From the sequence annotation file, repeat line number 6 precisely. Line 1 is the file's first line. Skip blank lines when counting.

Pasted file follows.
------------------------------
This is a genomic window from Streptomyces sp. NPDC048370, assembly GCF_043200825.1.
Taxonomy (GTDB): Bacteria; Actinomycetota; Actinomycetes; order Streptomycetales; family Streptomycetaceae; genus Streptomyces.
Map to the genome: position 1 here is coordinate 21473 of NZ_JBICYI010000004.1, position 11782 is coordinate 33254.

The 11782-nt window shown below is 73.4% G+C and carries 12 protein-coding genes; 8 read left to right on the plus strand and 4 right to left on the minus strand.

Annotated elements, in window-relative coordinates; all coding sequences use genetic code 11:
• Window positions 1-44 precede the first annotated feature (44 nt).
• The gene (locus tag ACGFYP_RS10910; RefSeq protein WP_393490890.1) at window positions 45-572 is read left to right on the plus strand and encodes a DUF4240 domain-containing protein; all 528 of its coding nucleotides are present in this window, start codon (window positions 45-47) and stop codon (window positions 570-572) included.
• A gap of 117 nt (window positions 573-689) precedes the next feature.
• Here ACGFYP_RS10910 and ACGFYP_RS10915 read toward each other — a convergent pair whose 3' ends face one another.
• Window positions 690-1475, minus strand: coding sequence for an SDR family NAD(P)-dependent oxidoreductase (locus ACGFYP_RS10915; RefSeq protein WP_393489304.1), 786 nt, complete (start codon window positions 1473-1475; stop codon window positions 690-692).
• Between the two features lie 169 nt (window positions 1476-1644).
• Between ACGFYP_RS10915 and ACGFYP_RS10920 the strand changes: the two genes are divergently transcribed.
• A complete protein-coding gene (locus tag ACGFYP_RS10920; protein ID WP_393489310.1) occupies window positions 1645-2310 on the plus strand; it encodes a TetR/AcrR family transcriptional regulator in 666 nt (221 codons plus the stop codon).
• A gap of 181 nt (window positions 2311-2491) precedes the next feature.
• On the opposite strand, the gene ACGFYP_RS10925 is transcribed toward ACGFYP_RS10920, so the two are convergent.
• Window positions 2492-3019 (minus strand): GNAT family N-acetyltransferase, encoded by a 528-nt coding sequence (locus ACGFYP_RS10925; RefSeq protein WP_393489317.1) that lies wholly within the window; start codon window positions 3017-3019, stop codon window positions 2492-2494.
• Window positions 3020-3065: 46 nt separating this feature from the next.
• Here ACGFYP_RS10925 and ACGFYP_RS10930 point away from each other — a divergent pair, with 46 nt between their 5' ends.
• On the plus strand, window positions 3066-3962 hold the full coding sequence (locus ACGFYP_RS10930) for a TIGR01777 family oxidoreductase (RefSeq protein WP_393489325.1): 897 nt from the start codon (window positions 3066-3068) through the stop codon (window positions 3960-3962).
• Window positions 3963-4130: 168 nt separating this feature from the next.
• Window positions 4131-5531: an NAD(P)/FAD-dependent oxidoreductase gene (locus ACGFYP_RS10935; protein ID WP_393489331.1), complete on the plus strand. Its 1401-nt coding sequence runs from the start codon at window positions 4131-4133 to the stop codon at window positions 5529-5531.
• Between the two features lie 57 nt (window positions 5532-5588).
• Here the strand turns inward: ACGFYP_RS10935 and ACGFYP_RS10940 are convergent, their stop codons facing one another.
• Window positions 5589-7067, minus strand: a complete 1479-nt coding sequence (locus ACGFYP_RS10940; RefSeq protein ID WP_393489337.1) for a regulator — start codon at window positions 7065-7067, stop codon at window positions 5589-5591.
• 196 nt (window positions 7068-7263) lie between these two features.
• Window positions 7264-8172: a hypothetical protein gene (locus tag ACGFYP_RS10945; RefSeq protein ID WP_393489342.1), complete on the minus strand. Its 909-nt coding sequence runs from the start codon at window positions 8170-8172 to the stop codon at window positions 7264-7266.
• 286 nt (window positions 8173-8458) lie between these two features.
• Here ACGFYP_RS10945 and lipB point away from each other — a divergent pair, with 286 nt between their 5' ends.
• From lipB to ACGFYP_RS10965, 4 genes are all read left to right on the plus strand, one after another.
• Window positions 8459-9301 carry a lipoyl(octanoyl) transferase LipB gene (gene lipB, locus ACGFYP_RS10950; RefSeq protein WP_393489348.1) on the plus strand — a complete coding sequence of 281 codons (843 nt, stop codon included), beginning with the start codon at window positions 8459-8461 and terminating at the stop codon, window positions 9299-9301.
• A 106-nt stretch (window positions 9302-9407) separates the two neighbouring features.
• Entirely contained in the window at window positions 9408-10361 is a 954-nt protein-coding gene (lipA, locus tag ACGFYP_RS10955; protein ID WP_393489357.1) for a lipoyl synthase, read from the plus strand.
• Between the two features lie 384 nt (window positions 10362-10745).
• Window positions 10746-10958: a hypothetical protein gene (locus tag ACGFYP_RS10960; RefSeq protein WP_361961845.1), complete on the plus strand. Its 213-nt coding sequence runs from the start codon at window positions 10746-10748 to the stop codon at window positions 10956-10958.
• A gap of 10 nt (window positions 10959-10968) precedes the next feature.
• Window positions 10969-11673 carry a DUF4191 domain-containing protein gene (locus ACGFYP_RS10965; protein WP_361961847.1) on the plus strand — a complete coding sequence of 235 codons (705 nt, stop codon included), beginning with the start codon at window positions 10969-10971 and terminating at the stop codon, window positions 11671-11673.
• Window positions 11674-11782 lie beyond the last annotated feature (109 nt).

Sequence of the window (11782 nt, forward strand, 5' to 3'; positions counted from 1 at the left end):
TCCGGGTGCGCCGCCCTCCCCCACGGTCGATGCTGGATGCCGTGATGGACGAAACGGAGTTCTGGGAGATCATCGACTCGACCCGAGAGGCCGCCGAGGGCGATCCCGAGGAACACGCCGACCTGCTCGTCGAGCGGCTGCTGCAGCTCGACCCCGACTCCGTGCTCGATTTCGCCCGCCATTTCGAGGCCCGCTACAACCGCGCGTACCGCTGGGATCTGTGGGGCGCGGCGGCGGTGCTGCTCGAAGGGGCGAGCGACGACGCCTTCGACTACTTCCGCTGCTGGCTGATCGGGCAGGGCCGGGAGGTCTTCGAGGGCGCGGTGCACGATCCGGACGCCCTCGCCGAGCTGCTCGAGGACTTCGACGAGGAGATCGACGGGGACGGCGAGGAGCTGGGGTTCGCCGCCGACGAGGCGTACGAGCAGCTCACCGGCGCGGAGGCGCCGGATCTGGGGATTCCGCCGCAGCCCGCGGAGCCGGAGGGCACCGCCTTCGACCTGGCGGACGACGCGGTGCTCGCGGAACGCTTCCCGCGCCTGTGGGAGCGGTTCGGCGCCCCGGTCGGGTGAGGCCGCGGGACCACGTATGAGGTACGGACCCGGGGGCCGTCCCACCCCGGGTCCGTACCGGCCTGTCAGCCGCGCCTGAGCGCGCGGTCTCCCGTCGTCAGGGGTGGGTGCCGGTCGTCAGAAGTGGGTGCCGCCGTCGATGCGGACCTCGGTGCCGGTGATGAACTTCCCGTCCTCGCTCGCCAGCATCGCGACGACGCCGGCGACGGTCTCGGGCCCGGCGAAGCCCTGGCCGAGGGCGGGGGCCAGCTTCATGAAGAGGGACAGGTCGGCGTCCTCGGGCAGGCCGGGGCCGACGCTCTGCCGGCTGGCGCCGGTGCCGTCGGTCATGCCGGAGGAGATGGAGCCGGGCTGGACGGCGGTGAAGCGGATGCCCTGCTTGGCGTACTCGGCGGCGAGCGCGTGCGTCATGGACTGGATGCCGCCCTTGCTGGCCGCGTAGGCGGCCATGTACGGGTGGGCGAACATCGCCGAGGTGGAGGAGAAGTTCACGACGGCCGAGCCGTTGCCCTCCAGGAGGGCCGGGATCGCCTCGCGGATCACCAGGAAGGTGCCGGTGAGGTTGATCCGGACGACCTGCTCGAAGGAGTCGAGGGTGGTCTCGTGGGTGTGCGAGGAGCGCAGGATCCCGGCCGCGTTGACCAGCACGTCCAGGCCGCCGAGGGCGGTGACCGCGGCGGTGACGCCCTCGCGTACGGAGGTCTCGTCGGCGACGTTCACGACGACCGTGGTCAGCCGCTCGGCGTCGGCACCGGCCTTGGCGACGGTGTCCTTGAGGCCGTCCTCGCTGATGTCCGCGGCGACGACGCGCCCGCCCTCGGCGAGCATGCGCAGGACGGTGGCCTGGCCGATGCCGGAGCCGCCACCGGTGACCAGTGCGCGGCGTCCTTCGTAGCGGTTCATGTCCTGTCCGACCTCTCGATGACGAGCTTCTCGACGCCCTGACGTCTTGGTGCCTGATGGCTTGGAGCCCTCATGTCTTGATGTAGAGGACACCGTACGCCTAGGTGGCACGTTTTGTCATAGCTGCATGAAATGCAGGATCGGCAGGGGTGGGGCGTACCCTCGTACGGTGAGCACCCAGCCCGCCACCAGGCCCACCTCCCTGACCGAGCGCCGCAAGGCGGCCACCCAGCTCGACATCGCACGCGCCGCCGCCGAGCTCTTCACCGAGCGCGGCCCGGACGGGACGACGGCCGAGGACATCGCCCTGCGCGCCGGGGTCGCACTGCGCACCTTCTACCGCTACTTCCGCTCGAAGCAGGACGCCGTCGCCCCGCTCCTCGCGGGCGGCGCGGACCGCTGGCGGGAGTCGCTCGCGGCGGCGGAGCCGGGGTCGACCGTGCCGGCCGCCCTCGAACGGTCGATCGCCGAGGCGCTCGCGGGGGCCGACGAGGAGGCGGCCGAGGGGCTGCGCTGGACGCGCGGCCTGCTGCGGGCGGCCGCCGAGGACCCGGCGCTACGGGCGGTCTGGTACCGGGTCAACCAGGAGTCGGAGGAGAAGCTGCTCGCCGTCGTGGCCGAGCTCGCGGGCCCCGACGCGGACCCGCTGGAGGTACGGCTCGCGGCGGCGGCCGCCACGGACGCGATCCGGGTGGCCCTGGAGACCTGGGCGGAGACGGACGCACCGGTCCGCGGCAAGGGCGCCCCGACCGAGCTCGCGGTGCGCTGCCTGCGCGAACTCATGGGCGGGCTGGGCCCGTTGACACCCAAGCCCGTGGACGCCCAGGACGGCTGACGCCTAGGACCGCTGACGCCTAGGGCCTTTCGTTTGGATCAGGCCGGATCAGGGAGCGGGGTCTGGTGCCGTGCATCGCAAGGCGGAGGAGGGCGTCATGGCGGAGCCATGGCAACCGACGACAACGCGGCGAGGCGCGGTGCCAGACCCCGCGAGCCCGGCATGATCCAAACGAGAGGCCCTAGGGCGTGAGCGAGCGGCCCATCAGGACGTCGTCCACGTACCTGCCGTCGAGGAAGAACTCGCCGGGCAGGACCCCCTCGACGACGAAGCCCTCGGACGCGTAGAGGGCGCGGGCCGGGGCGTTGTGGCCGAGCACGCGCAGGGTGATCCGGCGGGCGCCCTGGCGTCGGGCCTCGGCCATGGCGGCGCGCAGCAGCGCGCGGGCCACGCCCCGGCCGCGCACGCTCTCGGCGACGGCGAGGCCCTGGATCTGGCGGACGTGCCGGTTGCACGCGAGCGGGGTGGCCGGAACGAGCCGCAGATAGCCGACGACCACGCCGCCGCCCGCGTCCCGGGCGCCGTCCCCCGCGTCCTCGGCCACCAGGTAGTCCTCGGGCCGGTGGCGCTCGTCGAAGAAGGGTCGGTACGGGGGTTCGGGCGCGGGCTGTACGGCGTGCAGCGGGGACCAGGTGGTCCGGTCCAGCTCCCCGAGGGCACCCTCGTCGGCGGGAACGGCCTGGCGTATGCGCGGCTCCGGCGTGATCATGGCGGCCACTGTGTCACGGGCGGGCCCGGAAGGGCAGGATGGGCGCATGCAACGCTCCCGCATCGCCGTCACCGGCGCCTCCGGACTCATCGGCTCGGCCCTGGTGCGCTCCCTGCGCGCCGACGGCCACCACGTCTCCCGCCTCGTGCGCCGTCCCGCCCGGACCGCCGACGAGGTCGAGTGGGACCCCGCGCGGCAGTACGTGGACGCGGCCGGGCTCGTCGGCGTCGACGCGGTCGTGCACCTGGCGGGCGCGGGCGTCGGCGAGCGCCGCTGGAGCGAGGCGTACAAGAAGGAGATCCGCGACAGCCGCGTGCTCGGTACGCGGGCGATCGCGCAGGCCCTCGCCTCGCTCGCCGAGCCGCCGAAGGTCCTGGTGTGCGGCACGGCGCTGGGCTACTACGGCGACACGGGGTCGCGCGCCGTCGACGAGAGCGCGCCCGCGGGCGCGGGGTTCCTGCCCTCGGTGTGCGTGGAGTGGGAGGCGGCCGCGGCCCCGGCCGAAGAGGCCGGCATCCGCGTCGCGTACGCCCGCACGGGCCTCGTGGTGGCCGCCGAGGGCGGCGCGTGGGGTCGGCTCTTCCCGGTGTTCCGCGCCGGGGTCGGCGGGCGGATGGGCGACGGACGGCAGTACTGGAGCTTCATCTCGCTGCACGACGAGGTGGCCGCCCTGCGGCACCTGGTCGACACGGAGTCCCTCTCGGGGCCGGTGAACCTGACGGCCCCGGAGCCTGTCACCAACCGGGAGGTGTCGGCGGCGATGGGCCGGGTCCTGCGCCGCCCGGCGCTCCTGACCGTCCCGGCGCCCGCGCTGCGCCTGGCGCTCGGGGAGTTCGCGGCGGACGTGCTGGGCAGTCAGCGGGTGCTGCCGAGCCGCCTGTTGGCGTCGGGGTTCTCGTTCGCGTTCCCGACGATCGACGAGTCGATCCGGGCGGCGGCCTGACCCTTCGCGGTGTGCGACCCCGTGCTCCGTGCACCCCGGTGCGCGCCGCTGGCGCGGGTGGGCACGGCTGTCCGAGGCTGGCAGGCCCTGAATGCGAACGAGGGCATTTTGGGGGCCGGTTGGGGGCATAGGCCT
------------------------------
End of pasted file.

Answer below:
• Window positions 1-44 precede the first annotated feature (44 nt).